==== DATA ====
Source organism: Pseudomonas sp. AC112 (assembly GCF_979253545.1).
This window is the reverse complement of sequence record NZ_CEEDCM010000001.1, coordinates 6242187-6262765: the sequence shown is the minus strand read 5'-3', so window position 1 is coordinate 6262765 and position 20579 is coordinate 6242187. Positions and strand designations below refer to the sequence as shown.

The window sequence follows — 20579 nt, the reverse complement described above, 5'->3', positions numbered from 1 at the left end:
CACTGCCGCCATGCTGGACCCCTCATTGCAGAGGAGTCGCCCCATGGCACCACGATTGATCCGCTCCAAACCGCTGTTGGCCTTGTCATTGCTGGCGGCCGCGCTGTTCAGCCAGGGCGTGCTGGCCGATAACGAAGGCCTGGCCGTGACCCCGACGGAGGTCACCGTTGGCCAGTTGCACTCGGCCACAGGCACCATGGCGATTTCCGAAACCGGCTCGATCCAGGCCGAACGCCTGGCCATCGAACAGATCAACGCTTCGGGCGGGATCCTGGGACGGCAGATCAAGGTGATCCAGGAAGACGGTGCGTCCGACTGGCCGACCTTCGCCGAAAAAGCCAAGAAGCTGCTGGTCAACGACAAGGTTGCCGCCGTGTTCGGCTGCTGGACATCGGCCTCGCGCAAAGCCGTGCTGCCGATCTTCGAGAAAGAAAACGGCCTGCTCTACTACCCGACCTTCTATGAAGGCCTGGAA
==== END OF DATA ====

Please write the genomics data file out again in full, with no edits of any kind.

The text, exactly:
Source organism: Pseudomonas sp. AC112 (assembly GCF_979253545.1).
This window is the reverse complement of sequence record NZ_CEEDCM010000001.1, coordinates 6242187-6262765: the sequence shown is the minus strand read 5'-3', so window position 1 is coordinate 6262765 and position 20579 is coordinate 6242187. Positions and strand designations below refer to the sequence as shown.

The window sequence follows — 20579 nt, the reverse complement described above, 5'->3', positions numbered from 1 at the left end:
CACTGCCGCCATGCTGGACCCCTCATTGCAGAGGAGTCGCCCCATGGCACCACGATTGATCCGCTCCAAACCGCTGTTGGCCTTGTCATTGCTGGCGGCCGCGCTGTTCAGCCAGGGCGTGCTGGCCGATAACGAAGGCCTGGCCGTGACCCCGACGGAGGTCACCGTTGGCCAGTTGCACTCGGCCACAGGCACCATGGCGATTTCCGAAACCGGCTCGATCCAGGCCGAACGCCTGGCCATCGAACAGATCAACGCTTCGGGCGGGATCCTGGGACGGCAGATCAAGGTGATCCAGGAAGACGGTGCGTCCGACTGGCCGACCTTCGCCGAAAAAGCCAAGAAGCTGCTGGTCAACGACAAGGTTGCCGCCGTGTTCGGCTGCTGGACATCGGCCTCGCGCAAAGCCGTGCTGCCGATCTTCGAGAAAGAAAACGGCCTGCTCTACTACCCGACCTTCTATGAAGGCCTGGAA